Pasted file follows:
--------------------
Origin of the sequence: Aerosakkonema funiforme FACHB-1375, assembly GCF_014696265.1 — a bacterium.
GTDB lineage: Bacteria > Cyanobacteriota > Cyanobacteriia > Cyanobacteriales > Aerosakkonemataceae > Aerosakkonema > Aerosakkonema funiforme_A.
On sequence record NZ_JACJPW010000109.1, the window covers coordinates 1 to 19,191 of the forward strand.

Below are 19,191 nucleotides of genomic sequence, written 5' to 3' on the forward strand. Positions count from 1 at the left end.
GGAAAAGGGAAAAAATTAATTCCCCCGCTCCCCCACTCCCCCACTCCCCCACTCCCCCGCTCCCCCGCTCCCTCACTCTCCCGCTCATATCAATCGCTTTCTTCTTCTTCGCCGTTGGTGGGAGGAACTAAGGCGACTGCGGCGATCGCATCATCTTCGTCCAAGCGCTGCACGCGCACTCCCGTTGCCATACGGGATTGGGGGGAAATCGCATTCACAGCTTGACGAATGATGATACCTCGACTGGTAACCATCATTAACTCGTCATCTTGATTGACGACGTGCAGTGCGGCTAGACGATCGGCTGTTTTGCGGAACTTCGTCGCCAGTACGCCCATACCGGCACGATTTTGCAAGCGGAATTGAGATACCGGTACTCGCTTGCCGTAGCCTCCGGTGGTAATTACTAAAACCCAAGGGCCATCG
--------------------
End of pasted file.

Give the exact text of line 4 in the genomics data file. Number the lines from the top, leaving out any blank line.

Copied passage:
Below are 19,191 nucleotides of genomic sequence, written 5' to 3' on the forward strand. Positions count from 1 at the left end.